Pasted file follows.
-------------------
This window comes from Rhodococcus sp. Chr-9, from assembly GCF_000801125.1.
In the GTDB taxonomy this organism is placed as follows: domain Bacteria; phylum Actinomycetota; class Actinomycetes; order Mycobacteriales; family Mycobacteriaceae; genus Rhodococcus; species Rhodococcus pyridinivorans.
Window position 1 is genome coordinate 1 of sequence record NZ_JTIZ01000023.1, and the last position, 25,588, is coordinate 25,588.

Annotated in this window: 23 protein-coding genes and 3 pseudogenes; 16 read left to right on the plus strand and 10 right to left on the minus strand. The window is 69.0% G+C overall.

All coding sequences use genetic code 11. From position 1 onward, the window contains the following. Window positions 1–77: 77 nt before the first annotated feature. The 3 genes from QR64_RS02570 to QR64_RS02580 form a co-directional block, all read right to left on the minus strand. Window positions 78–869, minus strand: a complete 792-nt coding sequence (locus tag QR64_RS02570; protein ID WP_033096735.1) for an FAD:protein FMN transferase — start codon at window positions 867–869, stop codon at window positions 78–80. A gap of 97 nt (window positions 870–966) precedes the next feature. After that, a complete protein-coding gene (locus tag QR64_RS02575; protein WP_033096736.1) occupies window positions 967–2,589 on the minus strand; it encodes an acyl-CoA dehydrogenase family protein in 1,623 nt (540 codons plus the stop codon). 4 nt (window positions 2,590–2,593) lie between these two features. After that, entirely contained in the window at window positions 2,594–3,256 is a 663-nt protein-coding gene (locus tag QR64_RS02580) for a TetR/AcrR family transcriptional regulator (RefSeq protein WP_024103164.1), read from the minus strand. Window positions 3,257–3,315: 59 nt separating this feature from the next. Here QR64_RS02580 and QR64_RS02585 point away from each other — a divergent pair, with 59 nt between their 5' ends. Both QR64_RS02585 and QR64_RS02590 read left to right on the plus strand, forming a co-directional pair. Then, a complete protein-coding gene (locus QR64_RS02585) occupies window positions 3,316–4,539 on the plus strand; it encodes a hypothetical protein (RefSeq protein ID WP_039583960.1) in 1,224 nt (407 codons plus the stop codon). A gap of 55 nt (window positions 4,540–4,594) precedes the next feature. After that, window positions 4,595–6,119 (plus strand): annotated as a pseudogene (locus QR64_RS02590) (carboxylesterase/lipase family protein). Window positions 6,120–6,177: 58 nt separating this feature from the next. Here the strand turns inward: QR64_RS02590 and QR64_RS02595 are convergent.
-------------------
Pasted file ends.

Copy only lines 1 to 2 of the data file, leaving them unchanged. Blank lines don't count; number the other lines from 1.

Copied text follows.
This window comes from Rhodococcus sp. Chr-9, from assembly GCF_000801125.1.
In the GTDB taxonomy this organism is placed as follows: domain Bacteria; phylum Actinomycetota; class Actinomycetes; order Mycobacteriales; family Mycobacteriaceae; genus Rhodococcus; species Rhodococcus pyridinivorans.